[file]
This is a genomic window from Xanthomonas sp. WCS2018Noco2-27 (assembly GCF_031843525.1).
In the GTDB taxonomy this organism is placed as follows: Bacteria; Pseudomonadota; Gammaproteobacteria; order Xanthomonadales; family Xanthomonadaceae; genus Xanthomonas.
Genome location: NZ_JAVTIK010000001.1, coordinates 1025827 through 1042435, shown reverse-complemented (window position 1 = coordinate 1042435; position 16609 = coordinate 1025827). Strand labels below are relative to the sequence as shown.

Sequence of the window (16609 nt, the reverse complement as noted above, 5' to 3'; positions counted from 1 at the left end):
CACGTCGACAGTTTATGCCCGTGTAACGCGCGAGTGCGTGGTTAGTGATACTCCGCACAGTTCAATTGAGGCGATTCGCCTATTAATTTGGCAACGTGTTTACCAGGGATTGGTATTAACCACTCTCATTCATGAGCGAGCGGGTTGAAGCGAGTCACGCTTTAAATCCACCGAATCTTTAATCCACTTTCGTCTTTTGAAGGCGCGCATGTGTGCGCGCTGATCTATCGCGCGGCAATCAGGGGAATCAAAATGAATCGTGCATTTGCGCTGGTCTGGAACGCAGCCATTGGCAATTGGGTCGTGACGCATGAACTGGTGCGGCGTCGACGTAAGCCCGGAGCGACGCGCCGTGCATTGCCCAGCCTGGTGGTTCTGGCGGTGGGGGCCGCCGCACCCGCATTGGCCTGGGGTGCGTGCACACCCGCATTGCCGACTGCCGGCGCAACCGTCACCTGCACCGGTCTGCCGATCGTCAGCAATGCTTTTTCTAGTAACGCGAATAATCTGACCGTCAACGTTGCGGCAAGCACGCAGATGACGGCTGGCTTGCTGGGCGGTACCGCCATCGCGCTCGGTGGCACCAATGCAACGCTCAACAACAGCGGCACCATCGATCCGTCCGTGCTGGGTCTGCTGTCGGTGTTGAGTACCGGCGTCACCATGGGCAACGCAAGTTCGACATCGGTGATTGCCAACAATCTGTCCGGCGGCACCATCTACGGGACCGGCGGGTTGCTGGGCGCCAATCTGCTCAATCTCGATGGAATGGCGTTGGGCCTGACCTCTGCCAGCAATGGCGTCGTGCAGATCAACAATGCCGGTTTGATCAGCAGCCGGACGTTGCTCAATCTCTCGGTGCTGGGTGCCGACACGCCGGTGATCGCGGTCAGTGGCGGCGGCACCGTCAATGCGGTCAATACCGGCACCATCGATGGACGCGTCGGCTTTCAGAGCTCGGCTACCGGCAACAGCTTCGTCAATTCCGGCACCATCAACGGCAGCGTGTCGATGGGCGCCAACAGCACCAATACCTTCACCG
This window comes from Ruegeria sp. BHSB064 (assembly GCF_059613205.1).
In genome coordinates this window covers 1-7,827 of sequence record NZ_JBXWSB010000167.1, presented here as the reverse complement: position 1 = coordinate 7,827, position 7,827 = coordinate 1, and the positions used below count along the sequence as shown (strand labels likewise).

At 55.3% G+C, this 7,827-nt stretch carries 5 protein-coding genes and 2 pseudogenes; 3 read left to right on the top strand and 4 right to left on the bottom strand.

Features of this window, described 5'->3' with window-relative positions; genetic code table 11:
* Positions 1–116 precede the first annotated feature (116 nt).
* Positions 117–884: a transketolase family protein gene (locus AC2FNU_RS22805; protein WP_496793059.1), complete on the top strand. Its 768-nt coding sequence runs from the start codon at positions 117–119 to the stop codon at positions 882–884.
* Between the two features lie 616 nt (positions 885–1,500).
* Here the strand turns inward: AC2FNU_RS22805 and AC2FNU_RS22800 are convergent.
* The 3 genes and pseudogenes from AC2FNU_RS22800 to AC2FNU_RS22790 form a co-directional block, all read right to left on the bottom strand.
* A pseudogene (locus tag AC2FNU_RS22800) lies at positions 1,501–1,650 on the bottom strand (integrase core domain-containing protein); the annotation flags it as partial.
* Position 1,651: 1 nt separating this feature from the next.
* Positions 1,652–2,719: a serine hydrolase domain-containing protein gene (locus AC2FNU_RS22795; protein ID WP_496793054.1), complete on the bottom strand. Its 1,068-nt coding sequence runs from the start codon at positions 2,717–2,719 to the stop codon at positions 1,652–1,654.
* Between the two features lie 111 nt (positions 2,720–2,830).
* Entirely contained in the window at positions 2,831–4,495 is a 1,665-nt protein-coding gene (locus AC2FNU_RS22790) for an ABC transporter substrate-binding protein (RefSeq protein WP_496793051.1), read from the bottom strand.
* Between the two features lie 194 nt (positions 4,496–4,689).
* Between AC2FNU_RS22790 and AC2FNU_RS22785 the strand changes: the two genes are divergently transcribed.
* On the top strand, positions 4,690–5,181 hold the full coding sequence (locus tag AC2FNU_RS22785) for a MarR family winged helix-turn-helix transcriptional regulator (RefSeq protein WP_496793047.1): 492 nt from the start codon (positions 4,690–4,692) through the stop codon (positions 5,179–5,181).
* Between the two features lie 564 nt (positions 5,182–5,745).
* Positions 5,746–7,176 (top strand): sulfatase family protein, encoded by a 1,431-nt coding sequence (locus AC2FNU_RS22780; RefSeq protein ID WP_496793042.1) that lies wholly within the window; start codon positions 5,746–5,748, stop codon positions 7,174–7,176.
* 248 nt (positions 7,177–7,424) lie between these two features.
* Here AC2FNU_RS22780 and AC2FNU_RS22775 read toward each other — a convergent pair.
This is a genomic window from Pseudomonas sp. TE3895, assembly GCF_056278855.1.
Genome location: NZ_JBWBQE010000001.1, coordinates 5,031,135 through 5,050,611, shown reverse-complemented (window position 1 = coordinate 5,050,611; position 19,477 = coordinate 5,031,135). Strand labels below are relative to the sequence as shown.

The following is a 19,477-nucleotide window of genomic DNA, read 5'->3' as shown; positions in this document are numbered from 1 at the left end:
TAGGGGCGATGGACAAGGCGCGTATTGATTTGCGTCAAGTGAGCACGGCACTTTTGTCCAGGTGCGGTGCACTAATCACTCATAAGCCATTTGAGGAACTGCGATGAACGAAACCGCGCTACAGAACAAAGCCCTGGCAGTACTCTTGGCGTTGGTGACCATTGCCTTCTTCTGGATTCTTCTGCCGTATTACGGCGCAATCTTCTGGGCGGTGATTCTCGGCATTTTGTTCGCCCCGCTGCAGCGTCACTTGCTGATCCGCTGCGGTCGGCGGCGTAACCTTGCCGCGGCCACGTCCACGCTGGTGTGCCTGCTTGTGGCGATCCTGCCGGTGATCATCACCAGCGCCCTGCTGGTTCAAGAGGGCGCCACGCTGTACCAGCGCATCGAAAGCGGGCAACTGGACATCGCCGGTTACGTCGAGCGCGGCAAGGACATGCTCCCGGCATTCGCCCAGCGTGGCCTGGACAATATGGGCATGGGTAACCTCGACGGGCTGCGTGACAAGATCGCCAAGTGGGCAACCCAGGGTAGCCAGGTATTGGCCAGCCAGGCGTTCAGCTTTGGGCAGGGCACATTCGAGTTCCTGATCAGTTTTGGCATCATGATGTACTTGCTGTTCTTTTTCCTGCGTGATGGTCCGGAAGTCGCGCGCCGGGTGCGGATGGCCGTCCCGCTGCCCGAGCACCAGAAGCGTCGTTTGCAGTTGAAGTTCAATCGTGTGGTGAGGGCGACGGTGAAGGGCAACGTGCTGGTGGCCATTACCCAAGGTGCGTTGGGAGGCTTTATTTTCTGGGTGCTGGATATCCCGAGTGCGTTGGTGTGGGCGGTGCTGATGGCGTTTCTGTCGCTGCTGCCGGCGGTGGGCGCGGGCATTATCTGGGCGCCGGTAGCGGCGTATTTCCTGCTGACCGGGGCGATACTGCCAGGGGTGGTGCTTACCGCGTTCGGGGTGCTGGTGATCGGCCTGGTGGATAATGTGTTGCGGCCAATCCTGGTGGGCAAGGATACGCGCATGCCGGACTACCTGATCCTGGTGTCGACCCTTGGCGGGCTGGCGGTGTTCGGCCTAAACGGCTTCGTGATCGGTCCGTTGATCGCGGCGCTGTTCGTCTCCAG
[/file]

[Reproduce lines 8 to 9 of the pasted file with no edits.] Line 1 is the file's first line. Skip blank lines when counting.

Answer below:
At 55.3% G+C, this 7,827-nt stretch carries 5 protein-coding genes and 2 pseudogenes; 3 read left to right on the top strand and 4 right to left on the bottom strand.

Features of this window, described 5'->3' with window-relative positions; genetic code table 11: